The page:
While we are at the topic of interesting reading, try to understand that nobody is interested in comparing current figures (especially not restricted to areas where you think they back up your argument). Business decisions are made about development and future projections. You look at curves, not at point data.

        You will be able to find a couple of those – show me one that gives a positive forecast for Nokia.
        Finally, their top executives are not leaving the ship because of their blazing success in the 5xxx area in low tier markets outside of the US.

        Everybody watching the market including each and every analyst out there is reporting that Nokia has lost market share and will continue to do so.

        Your high-end touchscreen won’t save them.


  4. Eric Chan

    some people miss the point … games, apps and easy to use interfaces are what drives phones

    not some “unique” OS that no one develops for …

    If SE can focus on what they should … marketing and hardware … and leave the software to google and developers … they could come out OK

    motorola and the koreans are already taking that route with some success

    if all you needed was a unique OS … Palm’s webOS would be booming

    nokia just doesnt get it … people will vote with their dollars …

    for those that think that “oh symbian still has a ton of market share” … so did motorola with the razr years ago …

    • Well Eric, you would have a point if Symbian didn’t have the biggest developer community in the world, Ovi didn’t get 2 million downloads a day (plus whatever GetJar and all the other repositories generate) and the S^3 UI hadn’t been redesigned.

      But they have so you don’t.

      As for the RAZR, indeed. That’s why you’re going to see Apple diversify the iPhone quite soon.

      • eric Chan

        yeah and nokia is doing fabulous in smart phones … symbian has no market loss and no one is buying iphones or android devices

        apple hit 10 million downloads per day at the start of the year … almost all of which are 3rd party apps by devs

        how many of those ovi downloads are apps that apple would include anyways like free “maps”, mail, etc … programs

        for a real take on why the ovi numbers are less than impressive …

        just walk into any mobile phone store an look at what sells … or look at your own download/sales stats if yr in the industry

        of course nokia is doing so well that it didnt just lose its chairman, ceo, head of smartphones and uk boss … lol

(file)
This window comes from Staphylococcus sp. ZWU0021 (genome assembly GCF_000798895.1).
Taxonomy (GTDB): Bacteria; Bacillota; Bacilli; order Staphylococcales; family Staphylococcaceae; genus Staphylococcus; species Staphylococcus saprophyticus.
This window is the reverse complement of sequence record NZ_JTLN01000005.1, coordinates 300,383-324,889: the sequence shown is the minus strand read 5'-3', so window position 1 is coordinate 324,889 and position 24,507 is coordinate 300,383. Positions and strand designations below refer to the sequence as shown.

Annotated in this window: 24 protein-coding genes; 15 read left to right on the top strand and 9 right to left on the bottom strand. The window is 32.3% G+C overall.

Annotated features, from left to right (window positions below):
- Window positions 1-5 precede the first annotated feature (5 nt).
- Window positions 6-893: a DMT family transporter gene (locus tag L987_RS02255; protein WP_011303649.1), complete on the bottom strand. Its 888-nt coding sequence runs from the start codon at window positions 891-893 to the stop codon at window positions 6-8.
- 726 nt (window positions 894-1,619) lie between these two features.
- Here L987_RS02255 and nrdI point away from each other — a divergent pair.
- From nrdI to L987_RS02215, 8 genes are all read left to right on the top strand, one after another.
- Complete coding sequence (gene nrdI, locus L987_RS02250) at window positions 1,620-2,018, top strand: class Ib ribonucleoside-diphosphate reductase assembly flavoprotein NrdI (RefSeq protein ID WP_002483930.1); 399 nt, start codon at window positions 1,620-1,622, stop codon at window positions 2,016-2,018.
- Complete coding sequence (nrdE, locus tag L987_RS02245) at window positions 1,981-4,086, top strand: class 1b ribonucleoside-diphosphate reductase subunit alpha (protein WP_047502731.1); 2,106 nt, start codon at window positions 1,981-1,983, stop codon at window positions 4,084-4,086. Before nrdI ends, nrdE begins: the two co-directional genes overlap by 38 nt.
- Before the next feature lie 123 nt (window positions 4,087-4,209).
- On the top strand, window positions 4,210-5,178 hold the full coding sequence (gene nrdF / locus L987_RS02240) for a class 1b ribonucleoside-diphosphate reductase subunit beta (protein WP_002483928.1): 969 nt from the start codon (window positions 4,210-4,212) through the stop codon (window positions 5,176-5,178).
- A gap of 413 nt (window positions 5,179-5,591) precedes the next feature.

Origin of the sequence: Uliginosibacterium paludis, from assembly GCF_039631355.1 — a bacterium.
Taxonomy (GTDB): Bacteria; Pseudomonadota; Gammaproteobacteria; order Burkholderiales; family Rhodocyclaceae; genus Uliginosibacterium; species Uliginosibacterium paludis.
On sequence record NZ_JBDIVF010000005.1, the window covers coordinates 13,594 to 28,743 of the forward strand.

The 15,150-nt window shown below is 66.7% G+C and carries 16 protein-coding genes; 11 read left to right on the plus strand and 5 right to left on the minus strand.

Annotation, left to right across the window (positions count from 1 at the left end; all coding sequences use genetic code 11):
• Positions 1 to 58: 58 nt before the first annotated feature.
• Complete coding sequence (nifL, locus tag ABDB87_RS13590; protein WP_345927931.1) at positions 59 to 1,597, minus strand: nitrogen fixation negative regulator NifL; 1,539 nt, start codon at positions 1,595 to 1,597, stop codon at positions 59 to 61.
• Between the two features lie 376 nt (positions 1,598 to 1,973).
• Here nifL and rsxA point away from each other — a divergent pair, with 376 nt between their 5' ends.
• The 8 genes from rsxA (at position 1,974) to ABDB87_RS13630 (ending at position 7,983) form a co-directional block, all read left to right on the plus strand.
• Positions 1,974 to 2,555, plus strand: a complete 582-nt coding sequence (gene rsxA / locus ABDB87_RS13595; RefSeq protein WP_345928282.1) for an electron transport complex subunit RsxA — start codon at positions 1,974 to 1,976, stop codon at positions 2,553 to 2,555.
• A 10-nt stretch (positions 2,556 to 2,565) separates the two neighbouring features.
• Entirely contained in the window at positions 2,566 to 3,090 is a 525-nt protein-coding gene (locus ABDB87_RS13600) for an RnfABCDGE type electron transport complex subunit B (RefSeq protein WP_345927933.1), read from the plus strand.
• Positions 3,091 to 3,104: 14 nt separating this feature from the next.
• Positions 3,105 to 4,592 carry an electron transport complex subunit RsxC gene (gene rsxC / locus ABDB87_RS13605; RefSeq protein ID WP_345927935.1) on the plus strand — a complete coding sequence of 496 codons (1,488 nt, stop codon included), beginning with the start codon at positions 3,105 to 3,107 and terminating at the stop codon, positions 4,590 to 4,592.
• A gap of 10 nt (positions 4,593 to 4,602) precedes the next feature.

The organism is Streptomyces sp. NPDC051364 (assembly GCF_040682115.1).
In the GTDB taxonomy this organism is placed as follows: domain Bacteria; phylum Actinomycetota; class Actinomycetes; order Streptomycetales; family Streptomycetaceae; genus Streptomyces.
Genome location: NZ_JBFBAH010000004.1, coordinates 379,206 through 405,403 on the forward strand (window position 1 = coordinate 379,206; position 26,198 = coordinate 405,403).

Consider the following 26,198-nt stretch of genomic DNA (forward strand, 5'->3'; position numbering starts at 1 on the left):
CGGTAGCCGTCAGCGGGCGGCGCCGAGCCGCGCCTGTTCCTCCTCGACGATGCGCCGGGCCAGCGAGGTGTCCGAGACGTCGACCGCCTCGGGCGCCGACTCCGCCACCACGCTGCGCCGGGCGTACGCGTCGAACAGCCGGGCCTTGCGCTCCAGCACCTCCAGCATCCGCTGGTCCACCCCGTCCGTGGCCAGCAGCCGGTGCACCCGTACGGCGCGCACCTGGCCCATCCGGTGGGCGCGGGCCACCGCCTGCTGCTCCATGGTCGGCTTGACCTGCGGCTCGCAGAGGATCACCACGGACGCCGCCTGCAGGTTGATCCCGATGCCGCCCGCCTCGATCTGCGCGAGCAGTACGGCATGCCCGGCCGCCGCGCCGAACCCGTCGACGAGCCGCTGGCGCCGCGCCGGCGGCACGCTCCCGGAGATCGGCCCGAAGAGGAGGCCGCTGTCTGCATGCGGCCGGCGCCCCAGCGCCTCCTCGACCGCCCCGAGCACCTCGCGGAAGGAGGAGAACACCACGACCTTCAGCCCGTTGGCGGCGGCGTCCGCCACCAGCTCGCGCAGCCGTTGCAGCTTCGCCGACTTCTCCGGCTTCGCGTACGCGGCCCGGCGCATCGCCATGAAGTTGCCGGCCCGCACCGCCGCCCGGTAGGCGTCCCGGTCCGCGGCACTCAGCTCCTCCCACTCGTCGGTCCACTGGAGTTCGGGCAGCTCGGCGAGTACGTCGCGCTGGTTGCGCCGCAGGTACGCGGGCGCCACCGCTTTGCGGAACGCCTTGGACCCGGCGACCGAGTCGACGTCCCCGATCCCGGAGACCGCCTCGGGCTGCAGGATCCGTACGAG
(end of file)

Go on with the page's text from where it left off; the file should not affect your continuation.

• that’s a joke isn’t it. I have not a met a single software strategist who gives Symbian a seconds thought each day. All are asking themselves about html5, iOS and Android. Not one believes that their business relies on their Symbian Strategy

  5. Having being a customer with phones right from the T630 to the P990I and now the X1 , I must say that a lack of actual understanding the current feature set, and actual requirement of SE PDA loyalists, is going to be the downfall for SE.

    • I started out with the P910, and am currently dragging around the typical iPhones and a Dell Streak. SE has always been slow to upgrade, and the high-end costs have never created the Apple-like effect that SE desired.

      Dell is similarly woefully behind on upgrades. My future device purchases will definitely be with companies that can stay up to date. It is incredibly frustrating. I can always break them, I suppose…

  6. @Ounceofcommonsense

    I probably wouldn’t tie myself to an OS that offers no differentiation between my products and the much cheaper Chinese manufactured clones that will come out.

    SE failed to complete with Nokia using Symbian and will fail to compete against ZTE and others using Android. This isn’t about the OS, this is about a company that’s lost using one OS and is set to lose using another.

  7. Ounceofcommonsense

    If you were losing market share and were using 2 operating systems, one of which was losing market share as well, while the other was the fastest growing OS in the world; what would you do?

    Sony-Ericcson may be a small player, but they’re putting their money on the pony that has pulled into the lead.